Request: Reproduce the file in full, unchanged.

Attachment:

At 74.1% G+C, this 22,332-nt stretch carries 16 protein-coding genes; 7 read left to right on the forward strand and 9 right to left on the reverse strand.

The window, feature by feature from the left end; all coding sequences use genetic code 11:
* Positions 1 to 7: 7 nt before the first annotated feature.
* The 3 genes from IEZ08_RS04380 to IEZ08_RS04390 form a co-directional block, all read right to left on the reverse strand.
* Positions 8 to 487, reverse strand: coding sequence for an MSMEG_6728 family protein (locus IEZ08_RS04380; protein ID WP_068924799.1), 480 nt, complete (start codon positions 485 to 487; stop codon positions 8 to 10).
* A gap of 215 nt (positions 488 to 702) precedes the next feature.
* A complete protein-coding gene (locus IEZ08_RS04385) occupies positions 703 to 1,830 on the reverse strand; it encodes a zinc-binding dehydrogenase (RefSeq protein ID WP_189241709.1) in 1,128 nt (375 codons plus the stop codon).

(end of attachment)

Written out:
At 74.1% G+C, this 22,332-nt stretch carries 16 protein-coding genes; 7 read left to right on the forward strand and 9 right to left on the reverse strand.

The window, feature by feature from the left end; all coding sequences use genetic code 11:
* Positions 1 to 7: 7 nt before the first annotated feature.
* The 3 genes from IEZ08_RS04380 to IEZ08_RS04390 form a co-directional block, all read right to left on the reverse strand.
* Positions 8 to 487, reverse strand: coding sequence for an MSMEG_6728 family protein (locus IEZ08_RS04380; protein ID WP_068924799.1), 480 nt, complete (start codon positions 485 to 487; stop codon positions 8 to 10).
* A gap of 215 nt (positions 488 to 702) precedes the next feature.
* A complete protein-coding gene (locus IEZ08_RS04385) occupies positions 703 to 1,830 on the reverse strand; it encodes a zinc-binding dehydrogenase (RefSeq protein ID WP_189241709.1) in 1,128 nt (375 codons plus the stop codon).